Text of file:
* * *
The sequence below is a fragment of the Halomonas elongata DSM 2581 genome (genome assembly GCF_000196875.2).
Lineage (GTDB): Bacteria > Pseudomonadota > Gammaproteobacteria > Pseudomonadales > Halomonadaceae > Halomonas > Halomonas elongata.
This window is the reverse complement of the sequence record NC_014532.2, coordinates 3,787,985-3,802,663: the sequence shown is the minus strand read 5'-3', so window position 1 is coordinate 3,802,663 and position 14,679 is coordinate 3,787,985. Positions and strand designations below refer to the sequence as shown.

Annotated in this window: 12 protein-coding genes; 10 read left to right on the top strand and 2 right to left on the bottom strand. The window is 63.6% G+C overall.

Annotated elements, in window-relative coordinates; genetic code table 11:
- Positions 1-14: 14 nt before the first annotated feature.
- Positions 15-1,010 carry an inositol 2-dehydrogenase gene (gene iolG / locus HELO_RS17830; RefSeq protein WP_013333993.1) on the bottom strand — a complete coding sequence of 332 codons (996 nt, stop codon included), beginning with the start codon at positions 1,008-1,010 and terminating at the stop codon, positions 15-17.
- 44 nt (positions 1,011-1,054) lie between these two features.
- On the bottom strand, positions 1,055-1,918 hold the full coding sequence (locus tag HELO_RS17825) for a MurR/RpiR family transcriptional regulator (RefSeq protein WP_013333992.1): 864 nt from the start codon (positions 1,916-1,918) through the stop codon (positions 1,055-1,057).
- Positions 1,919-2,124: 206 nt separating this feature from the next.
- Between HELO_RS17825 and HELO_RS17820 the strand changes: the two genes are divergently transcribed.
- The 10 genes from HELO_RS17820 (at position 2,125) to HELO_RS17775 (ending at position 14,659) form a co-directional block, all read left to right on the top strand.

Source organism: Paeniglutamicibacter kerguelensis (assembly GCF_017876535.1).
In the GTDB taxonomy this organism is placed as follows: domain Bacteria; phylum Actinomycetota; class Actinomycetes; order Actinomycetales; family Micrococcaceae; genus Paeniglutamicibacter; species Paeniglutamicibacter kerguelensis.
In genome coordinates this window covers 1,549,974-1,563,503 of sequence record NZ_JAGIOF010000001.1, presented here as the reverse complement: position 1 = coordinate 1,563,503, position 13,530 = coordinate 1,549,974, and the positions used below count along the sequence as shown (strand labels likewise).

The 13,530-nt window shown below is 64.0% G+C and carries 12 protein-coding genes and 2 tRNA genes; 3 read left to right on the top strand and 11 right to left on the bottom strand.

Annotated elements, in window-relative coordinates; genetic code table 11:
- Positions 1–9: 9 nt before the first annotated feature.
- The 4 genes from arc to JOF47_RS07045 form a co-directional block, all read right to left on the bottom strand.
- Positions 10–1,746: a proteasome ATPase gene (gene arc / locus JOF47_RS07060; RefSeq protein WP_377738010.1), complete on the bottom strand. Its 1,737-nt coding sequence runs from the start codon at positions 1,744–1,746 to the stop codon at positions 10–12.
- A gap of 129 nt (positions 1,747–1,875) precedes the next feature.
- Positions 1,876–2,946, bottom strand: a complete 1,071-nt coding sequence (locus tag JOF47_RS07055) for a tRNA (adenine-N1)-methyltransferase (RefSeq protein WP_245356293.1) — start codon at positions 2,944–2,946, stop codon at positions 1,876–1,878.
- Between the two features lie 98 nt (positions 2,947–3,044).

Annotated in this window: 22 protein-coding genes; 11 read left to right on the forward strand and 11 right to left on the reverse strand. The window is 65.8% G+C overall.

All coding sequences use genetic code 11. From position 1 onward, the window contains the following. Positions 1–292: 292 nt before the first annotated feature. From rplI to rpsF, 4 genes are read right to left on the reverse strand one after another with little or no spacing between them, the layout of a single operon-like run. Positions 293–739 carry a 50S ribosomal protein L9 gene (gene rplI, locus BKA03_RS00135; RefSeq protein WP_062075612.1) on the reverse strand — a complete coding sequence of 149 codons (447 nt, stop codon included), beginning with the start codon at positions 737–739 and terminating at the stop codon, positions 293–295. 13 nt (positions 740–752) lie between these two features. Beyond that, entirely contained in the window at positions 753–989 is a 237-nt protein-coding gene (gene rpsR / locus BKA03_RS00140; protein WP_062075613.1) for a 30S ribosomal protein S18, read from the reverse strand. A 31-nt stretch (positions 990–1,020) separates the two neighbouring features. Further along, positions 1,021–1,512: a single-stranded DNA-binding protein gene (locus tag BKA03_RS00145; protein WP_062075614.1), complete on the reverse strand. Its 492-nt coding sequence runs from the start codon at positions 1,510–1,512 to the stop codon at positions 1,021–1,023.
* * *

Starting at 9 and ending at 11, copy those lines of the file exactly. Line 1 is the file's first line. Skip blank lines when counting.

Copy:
- On the bottom strand, positions 1,055-1,918 hold the full coding sequence (locus tag HELO_RS17825) for a MurR/RpiR family transcriptional regulator (RefSeq protein WP_013333992.1): 864 nt from the start codon (positions 1,916-1,918) through the stop codon (positions 1,055-1,057).
- Positions 1,919-2,124: 206 nt separating this feature from the next.
- Between HELO_RS17825 and HELO_RS17820 the strand changes: the two genes are divergently transcribed.